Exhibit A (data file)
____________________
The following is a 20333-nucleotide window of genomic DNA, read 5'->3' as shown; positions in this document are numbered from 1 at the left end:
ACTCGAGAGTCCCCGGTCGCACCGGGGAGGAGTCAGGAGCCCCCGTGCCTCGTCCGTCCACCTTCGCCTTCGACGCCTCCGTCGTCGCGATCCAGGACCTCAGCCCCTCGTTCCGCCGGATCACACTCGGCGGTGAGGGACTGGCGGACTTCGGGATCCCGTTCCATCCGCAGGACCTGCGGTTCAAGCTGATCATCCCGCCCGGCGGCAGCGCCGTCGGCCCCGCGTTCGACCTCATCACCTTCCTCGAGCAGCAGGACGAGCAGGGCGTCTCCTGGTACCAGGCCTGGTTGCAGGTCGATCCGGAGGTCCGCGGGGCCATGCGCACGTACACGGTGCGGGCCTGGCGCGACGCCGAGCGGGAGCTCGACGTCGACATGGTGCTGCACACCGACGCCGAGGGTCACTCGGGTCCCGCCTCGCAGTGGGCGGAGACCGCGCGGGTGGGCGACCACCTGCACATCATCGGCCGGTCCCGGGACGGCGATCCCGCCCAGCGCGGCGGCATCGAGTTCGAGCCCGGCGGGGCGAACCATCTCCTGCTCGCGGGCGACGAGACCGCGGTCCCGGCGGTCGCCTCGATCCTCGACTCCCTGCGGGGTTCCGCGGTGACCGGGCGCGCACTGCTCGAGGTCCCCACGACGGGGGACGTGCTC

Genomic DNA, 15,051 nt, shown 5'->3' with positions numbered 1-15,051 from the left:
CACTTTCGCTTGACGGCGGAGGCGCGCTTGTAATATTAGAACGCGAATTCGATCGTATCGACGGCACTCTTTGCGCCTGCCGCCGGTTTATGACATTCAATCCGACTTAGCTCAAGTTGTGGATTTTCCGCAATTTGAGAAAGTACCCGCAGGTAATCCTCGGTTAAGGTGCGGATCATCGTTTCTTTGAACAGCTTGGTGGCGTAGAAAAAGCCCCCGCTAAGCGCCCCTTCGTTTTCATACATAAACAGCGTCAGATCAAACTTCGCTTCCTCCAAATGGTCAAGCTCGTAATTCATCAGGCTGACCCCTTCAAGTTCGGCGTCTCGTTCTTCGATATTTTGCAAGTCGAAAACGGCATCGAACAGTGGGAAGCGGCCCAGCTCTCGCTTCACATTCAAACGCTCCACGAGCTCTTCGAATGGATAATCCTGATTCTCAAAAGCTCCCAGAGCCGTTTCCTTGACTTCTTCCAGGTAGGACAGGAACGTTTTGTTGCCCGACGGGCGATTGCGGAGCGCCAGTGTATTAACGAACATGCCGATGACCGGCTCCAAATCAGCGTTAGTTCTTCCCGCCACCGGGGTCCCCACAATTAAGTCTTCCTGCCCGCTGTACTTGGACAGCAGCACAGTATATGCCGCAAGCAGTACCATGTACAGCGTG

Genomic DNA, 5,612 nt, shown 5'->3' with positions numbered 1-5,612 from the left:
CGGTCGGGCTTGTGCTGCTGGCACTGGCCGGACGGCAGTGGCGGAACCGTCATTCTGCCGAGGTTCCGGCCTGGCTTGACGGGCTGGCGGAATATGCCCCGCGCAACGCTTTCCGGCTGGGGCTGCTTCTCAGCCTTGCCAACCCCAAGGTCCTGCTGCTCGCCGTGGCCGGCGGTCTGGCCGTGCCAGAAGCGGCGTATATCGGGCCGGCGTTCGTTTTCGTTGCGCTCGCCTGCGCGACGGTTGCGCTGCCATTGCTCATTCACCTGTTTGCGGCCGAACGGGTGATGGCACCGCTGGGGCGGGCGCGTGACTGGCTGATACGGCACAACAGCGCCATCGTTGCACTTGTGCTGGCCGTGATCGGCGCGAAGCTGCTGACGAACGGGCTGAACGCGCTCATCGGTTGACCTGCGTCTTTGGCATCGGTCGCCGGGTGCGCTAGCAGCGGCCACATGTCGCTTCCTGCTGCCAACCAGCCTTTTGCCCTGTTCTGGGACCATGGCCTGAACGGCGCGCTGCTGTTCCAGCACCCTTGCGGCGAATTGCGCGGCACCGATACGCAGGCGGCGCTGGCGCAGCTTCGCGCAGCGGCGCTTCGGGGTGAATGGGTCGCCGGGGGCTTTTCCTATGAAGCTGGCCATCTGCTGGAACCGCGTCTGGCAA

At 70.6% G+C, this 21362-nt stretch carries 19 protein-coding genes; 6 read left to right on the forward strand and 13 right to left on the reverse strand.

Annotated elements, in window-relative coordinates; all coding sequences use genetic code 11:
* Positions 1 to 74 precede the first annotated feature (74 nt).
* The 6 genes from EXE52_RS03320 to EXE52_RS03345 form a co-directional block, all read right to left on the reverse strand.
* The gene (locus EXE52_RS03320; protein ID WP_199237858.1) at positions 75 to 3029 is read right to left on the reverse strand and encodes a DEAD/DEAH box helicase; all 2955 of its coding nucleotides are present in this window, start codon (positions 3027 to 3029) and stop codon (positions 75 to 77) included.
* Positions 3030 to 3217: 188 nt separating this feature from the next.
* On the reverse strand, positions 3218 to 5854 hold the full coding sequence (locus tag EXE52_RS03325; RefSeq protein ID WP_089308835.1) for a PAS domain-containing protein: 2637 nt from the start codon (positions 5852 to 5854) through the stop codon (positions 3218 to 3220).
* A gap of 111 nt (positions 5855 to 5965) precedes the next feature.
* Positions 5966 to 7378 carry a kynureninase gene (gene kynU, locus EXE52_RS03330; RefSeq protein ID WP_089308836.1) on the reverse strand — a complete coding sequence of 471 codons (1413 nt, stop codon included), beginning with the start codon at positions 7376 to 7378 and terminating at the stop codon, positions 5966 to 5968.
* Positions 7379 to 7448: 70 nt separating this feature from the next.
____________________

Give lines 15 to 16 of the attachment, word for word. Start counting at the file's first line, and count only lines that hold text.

* Positions 5966 to 7378 carry a kynureninase gene (gene kynU, locus EXE52_RS03330; RefSeq protein ID WP_089308836.1) on the reverse strand — a complete coding sequence of 471 codons (1413 nt, stop codon included), beginning with the start codon at positions 7376 to 7378 and terminating at the stop codon, positions 5966 to 5968.
* Positions 7379 to 7448: 70 nt separating this feature from the next.